Instilling in young campers a love of science
Can you dig it?
Kindergarteners and first-graders did just that as they participated in an archaeology-themed summer science camp offered by the Morehead Planetarium and Science Center.
Marissa Wojcinski, a Ph.D. student in anthropology and a teaching assistant in archaeology, gave tours of the archaeology lab to the campers, who also met students cleaning artifacts from the Wall site dig in Hillsborough.
“We talked about how archaeologists are like detectives as they search through the puzzles of the past. We finished up the visit with campers becoming archaeologists themselves: by excavating artifacts (chocolate chips) from an archaeological site (cookie),” Wojcinski said. “Campers were able to see for themselves how archaeology is both destructive and scientific— although in real life we don’t get to eat our artifacts.”
Offering hands-on neuroscience activities to new audiences
Neural Connections is a new outreach group focused on delivering hands-on neuroscience activities to the community. Marsha Penner, lecturer and director for undergraduate research in the department of psychology and neuroscience, said the group kicked off unofficially last spring.
“At the ‘Science of Sour’ event hosted by the N.C. Museum of Life and Science, we used hands-on activities to demonstrate the neuroscience of taste perception,” Penner said. “Over the summer, we have also been busy planning additional outreach activities that we will deliver in the fall through partnerships with the Morehead Planetarium and Science Center, and with the UNC First Look,” a program designed to give middle school students an introduction to college.
Exposing middle and high school teachers to the African diaspora
Middle and high school teachers were give tools to help them explain the African diaspora in their secondary social studies and world language classrooms through the African Diaspora Fellows Program (ADFP).
Kia Caldwell, associate professor of African, African American and diaspora studies and the new director of faculty diversity initiatives in the College, and Emily Chávez, outreach coordinator for the UNC-Duke Consortium in Latin American and Caribbean Studies, serve as program co-directors.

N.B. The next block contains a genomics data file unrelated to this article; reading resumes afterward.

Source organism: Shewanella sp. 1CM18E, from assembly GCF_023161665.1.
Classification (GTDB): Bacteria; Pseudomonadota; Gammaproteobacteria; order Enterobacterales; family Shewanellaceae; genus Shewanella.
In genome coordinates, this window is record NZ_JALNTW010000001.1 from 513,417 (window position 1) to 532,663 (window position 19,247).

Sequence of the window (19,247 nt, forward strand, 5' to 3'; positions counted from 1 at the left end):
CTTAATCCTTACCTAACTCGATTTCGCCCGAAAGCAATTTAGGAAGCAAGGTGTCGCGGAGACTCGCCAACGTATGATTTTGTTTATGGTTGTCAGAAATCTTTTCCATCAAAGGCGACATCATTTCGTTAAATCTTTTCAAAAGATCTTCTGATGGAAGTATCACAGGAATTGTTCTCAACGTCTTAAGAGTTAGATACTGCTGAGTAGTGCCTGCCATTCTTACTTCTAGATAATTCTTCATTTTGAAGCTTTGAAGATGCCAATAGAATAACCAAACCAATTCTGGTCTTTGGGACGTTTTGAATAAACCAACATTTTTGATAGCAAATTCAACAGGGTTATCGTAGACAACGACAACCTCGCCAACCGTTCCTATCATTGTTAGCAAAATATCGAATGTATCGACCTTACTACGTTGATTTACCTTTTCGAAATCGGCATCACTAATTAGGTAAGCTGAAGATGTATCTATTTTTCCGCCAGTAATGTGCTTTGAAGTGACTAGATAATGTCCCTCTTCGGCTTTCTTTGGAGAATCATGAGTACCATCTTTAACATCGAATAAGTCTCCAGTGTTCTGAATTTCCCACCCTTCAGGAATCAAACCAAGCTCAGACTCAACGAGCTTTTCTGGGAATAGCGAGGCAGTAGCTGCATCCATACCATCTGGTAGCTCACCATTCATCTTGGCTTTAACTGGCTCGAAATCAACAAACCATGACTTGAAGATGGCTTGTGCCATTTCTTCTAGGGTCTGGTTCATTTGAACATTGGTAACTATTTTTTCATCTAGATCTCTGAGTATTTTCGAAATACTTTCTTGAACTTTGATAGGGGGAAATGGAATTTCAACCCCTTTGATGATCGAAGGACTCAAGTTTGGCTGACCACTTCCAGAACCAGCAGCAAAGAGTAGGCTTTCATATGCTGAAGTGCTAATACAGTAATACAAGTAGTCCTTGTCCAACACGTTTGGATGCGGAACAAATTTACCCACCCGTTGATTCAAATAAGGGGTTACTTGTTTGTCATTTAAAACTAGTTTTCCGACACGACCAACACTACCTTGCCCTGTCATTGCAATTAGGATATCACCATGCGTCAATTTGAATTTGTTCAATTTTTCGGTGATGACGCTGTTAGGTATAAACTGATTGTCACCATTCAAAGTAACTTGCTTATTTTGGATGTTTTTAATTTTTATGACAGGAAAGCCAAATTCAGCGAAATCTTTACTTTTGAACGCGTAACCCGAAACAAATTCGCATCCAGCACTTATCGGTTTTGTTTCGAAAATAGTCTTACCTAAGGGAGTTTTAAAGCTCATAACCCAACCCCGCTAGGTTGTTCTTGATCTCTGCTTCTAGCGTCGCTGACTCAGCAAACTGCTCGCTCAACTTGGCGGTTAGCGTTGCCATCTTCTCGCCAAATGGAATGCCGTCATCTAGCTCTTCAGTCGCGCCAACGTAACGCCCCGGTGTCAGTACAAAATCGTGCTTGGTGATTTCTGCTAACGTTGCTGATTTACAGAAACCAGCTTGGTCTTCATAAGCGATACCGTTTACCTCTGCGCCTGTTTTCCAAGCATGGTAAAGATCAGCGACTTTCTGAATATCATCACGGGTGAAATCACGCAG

The ADFP was developed and implemented with the partnership of UNC’s Africa Studies Center and the Institute for the Study of the Americas, the N.C. Department of Public Instruction and the Durham Public Schools. Additional support was provided by UNC’s Center for the Study of the American South.
One teacher said of the two-day workshop, “As a world history educator, the idea [of the] diaspora comes up several times during the course of the year. Now I can explain the concept in a clear and meaningful manner.”
Other UNC faculty presenters included Lisa Lindsay (history), Joseph Jordan (Stone Center, AAAD), William Darity (emeritus, economics) and Renee Alexander Craft (communication). Barbara Anderson from the African Studies Center was also involved in the program.
Teaching, creating and serving
Black “party” records — those risqué, mid-20th century albums in brown paper packages that record store clerks hid behind the counter and black Americans listened to behind closed doors — have mostly vanished from memory.
But vinyl technology was resurrected for a Maymester 2015 course. Students in “The Ethics of Stand-Up Comedy” taught by Michelle Robinson, assistant professor of American studies, sampled firsthand the “record party” as a historical phenomenon and a form of American sociability.
Students attended their own record party hosted by graduate research consultant and resident music expert Mathew Swiatlowki (American studies) and comedy buff Philip Macdonald (folklore) in Greenlaw Hall’s Donovan Lounge, complete with a bona fide record player and second-hand albums.
“After researching comedy albums as material culture and historically situated expressions of American humor, the students began to eavesdrop on its original audiences, and to imagine the ways that stand-up comedy constructs, disrupts and records American identities,” Robinson said.
María DeGuzmán, professor of English and comparative literature and director of Latina/o studies, spent a portion of her summer in Chapel Hill creating photographic miniature scenes done with tiny household items, glass prisms, bits of reflective paper and toy figurines. Greensboro-based Elsewhere Museum’s magazine I Don’t Do Boxes will publish some of her work, including “Caught in a Shower of Light” (pictured at left).
In addition to working on scholarly publications (among them an article on Latina/o writers in the South for the forthcoming volume of essays The Oxford Handbook of the Literature of the U.S. South), DeGuzmán composed and recorded seven new pieces of music, which she shared with the greater community via her Soundcloud website.
In her first year on the Orange County Rape Crisis Center (ORCC) Board of Directors, Jaclyn Gilstrap, program officer with the UNC Center for Global Initiatives, has helped the center raise over $100,000. This summer, she convinced friends and family to donate money in exchange for her shaving a portion of her head in the OCRCC’s “Punk Cuts to End Rape” event, which raised more than $7,500.
Compiled and edited by Kim Spurr, UNC College of Arts and Sciences